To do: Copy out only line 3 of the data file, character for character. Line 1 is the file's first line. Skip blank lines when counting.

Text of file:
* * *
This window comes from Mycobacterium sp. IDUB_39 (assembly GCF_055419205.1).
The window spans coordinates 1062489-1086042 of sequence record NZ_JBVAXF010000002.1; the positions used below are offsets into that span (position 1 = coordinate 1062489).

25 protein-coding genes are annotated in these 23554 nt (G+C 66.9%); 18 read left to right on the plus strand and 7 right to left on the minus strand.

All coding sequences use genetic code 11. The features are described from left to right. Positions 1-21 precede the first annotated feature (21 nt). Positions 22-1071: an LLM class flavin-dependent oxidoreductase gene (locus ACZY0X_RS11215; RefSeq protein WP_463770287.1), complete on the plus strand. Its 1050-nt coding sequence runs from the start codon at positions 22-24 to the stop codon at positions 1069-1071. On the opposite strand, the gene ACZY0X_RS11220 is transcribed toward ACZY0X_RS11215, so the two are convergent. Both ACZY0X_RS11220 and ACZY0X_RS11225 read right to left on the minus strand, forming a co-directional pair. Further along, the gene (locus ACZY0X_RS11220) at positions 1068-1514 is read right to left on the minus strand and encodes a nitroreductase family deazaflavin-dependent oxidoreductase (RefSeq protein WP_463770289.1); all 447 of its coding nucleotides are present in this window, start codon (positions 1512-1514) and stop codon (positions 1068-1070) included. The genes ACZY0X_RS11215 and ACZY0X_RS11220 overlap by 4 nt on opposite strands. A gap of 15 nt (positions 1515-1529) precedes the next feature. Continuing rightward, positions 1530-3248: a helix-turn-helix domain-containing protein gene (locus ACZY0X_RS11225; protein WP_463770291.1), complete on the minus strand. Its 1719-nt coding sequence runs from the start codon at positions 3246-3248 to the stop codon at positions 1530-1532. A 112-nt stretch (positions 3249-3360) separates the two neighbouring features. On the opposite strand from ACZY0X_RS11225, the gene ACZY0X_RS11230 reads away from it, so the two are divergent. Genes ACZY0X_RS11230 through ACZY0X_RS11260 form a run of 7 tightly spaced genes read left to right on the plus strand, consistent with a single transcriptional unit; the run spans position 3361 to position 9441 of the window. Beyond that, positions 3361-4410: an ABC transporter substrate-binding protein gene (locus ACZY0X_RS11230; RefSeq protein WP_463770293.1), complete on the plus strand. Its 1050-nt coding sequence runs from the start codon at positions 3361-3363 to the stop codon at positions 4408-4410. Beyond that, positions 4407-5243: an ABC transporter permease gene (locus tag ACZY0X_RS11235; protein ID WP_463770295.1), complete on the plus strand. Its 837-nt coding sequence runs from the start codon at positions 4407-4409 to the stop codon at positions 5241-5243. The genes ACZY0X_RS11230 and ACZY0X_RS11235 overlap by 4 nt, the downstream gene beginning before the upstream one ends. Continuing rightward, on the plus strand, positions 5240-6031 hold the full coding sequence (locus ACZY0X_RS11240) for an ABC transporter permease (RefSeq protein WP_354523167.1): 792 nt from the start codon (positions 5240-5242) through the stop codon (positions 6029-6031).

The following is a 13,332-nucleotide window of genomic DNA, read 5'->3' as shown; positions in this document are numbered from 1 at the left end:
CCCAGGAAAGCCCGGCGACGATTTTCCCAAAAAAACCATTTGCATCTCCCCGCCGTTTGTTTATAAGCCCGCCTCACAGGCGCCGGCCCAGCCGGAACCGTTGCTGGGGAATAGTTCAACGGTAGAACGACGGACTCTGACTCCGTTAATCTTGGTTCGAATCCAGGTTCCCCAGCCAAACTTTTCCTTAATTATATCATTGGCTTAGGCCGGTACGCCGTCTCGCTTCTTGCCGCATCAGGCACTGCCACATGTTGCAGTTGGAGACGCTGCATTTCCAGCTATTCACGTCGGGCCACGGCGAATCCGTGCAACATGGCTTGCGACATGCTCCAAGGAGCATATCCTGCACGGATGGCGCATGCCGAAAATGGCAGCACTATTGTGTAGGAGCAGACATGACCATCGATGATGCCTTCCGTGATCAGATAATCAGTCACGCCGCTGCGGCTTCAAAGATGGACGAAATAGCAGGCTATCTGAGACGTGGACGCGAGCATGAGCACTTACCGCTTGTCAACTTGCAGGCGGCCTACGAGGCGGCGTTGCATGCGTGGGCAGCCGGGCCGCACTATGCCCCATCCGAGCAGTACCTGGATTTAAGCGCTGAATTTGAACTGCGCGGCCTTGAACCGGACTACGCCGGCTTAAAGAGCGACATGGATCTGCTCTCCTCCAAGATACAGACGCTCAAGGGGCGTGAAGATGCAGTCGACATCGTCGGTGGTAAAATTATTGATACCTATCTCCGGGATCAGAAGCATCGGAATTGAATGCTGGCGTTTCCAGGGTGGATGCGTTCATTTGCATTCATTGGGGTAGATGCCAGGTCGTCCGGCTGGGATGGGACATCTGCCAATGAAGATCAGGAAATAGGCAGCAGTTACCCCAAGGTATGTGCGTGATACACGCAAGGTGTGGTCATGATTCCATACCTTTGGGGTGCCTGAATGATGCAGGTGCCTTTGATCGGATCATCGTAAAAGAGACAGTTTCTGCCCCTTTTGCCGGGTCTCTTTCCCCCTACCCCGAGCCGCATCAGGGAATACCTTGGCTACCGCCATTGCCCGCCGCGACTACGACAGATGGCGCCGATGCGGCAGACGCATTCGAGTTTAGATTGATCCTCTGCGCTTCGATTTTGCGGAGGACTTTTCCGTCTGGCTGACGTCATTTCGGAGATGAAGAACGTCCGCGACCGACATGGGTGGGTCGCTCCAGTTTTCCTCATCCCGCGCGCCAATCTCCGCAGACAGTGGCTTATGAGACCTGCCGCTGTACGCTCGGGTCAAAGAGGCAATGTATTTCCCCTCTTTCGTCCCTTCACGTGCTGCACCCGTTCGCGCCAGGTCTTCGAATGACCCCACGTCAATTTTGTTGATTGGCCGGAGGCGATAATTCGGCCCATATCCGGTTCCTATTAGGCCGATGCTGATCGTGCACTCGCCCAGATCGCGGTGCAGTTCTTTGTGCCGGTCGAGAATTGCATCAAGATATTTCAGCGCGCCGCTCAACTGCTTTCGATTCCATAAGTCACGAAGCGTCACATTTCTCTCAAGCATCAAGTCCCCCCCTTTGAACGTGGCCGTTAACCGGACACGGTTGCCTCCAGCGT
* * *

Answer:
25 protein-coding genes are annotated in these 23554 nt (G+C 66.9%); 18 read left to right on the plus strand and 7 right to left on the minus strand.